Jimmy Vasser Wins Marlboro 500

Jimmy Vasser knew just what Greg Moore was thinking Sunday as Moore led the way toward a one-lap shootout at the end of the Marlboro 500.

"He was a sitting duck, just like I was when he beat me at Michigan," Vasser said, referring to the final lap of the U.S. 500 on July 26 at Michigan Speedway, where Vasser led at the start of the final lap and Moore won the race.

"The only chance he had was if I got a terrible start," Vasser added.

This time, Vasser and Target/Chip Ganassi Racing teammate Alex Zanardi both had great restarts, ganging up on Moore.

As Vasser raced away to a $1.5 million victory in the CART FedEx Series season finale, Zanardi kept Moore's attention.

It was a fitting finish to a sometimes wild, sometimes breathtaking 500-mile race, as a crowd of 106,000 already standing for much of the afternoon was treated to a dramatic series of events over the final four laps.

CART's bad boy, Paul Tracy penalized earlier in the weekend for rough driving last month in the race in Australia was out front for a restart on lap 247 of the 250-lap event. But Tracy never even got to the flagstand.

As he got up to speed in turn two, Tracy's Reynard-Honda suddenly veered sideways and shot off the track into the infield grass, then slid into a concrete barrier as the rest of the field sped past on the 2-mile, high-banked track.

That gave the lead to Moore, who warily watched his pursuers in his mirrors.

When the green flag waved for the final time with just one lap remaining, Vasser shot past on the outside and two-time reigning FedEx Series champion Zanardi whipped past on the inside, leaving the frustrated Moore momentarily in third.

"I was six or seven car-lengths ahead of them coming out of turn three," Moore said. "I don't know where they came from, but both of them were right on top of me by the start-finish line."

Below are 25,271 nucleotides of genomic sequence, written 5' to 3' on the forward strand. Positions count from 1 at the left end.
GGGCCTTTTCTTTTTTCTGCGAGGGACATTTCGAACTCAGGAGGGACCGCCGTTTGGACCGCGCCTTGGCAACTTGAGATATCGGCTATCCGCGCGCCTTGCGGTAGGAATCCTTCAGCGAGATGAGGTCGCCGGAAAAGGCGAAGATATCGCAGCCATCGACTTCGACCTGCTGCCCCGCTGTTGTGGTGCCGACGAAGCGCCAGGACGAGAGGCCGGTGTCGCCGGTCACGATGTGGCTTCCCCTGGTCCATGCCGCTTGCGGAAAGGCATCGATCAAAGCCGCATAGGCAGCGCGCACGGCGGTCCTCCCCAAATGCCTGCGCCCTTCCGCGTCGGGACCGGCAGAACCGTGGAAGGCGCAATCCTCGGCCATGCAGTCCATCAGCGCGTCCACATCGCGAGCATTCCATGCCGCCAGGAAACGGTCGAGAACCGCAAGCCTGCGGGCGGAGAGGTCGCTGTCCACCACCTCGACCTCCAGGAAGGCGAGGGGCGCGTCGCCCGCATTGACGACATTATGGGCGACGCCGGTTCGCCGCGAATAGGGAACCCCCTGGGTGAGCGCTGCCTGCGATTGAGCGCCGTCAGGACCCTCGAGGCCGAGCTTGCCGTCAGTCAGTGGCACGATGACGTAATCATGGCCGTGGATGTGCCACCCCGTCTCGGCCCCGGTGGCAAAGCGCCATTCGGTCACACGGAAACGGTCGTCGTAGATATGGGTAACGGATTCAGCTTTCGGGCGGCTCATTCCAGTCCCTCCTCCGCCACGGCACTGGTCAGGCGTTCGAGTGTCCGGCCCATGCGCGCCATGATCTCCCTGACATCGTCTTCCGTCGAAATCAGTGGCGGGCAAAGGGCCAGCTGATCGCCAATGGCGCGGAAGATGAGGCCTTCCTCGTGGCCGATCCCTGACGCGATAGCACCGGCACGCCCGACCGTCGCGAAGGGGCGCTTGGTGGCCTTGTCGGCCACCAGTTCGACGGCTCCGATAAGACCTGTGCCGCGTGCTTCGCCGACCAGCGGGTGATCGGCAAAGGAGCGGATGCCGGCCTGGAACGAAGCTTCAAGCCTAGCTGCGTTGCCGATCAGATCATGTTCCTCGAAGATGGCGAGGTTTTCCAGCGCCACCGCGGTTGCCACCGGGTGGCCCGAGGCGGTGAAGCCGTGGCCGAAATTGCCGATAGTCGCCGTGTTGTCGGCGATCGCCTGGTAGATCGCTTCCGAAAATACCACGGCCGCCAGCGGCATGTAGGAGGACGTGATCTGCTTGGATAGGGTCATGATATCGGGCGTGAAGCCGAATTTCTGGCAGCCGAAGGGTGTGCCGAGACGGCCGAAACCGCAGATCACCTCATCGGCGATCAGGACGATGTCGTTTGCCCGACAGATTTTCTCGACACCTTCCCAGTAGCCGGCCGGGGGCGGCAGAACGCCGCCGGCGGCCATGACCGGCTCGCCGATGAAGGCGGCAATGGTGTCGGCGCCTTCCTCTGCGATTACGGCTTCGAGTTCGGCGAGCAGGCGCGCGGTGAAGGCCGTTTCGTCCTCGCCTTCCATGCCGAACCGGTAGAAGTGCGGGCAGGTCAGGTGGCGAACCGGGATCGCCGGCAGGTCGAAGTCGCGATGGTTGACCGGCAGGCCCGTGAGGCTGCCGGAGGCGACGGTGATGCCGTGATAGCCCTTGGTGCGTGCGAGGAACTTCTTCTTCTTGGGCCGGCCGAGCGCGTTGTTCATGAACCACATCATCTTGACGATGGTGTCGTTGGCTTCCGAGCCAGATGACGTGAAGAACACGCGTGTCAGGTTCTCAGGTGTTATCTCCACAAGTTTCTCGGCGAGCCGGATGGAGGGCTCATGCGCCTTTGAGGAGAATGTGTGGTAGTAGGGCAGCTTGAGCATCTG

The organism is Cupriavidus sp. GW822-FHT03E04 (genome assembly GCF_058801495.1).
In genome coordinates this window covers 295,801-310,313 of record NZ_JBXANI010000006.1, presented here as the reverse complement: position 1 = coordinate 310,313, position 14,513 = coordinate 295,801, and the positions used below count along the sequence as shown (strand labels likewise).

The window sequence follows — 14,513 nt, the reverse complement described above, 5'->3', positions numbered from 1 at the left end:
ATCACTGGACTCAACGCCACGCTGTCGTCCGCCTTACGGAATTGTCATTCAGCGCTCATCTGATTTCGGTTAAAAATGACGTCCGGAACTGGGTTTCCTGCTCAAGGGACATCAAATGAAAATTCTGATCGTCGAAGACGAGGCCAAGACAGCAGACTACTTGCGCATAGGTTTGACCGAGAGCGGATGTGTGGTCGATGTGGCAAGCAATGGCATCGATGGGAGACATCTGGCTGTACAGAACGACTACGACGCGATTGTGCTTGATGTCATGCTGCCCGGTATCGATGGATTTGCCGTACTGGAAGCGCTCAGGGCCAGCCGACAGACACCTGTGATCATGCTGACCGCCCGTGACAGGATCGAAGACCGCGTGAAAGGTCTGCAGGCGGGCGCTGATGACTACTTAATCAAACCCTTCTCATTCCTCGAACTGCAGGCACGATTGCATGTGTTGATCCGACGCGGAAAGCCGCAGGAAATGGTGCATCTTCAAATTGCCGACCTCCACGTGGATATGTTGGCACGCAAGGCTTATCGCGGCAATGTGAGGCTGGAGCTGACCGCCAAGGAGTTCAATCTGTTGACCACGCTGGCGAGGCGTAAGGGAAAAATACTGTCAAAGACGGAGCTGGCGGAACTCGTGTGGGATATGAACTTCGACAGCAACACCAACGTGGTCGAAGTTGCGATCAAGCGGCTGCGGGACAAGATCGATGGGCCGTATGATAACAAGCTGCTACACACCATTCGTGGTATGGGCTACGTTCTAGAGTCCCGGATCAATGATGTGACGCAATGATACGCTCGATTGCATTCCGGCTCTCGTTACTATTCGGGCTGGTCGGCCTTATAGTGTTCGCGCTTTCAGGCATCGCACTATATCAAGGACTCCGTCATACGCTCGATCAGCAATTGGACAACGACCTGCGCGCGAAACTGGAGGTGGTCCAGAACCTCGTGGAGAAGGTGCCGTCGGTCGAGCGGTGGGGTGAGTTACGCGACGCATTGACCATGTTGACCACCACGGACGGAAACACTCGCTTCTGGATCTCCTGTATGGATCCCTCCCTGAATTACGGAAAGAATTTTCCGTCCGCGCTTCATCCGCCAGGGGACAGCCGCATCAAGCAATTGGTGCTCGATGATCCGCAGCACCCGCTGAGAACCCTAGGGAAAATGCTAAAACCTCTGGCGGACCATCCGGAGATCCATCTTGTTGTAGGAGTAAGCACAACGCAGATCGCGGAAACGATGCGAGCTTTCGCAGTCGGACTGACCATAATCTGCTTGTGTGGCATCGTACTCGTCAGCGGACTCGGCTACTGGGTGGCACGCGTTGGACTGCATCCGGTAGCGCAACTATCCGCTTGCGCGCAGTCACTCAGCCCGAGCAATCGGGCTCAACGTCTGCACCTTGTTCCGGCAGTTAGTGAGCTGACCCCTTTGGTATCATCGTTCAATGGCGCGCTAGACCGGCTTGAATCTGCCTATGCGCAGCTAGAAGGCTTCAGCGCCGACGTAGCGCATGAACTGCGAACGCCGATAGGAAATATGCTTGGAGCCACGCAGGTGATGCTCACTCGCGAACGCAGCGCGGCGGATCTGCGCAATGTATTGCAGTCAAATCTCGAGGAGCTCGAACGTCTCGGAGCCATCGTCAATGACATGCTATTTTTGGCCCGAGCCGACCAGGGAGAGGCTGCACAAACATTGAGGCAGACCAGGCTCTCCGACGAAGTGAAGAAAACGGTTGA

"In this case, second place really is the first loser. It just pays regular second-place money and it's a bitter pill to swallow."

Moore was referring to the fact that the race winner Sunday got a special $1 million payoff, instead of the usual $100,000 winner's share, while second-place paid the usual $60,000.

And Vasser, pulling away to his third win of the season and the eighth of his career, also won another $500,000 for taking second place in the season standings.

Dario Franchitti started the day with a 12-point lead over Vasser in the battle for the runner-up spot, but Franchitti went out early with an engine failure and Vasser, who needed to finish at least third to do it, got the job done.

On the last lap, Moore managed to get back past Zanardi for second, finishing 0.360 seconds behind, while Zanardi, driving in his final CART race, barely held off Adrian Fernandez and Mauricio Gugelmin in a three-wide finish for third.

"Just like Jimmy at Michigan. We all said you don't ant to be in the lead on the last lap," Moore said. "Jimmy passed me and I was lucky to get back past Alex on the backstretch. He got a little out of shape in turn two and I was able to take advantage."

Asked if he was shocked by Tracy's mistake, Vasser said, "I was speechless. But it almost happened to me. My car got a little loose on a couple of restarts. It was easy to do. I really feel sorry for Paul."

After Vasser took a slow victory lap, Zanardi, who will race in Formula One next season, met him in the pits and gave his three-year teammate a bear hug.

"I'm pretty amazed to be here because my race didn't start very well," said Zanardi, who came back after losing a lap early. He was black-flagged after pulling out of the pits with his fuel hose still hooked to the car.

"My car was out of balance at the start. It was a good car, but we had to bring it out," added Zanardi, who had a series-leading seven victories on the way to his second straight series championship.

Bobby Rahal, retiring as a driver, finished 11th, a lap down, in his final CART race.

The three-time series champion said, "Jimmy's got a million bucks, but I've got more than that in memories."

Even with the new Handford Device, an aerodynamic piece attached to the rear wing that slows the Champ Cars down on CART's two big ovals, top speeds were above 230 during the race. But, despite several hard crashes, there were no injuries reported.

Among the drivers who found the wall was Michael Andretti, who was running second to Vasser when the late-afternoon glare caused him to make a mistake on lap 211. He got too low on the banking, lost control and slammed the wall in turn four.

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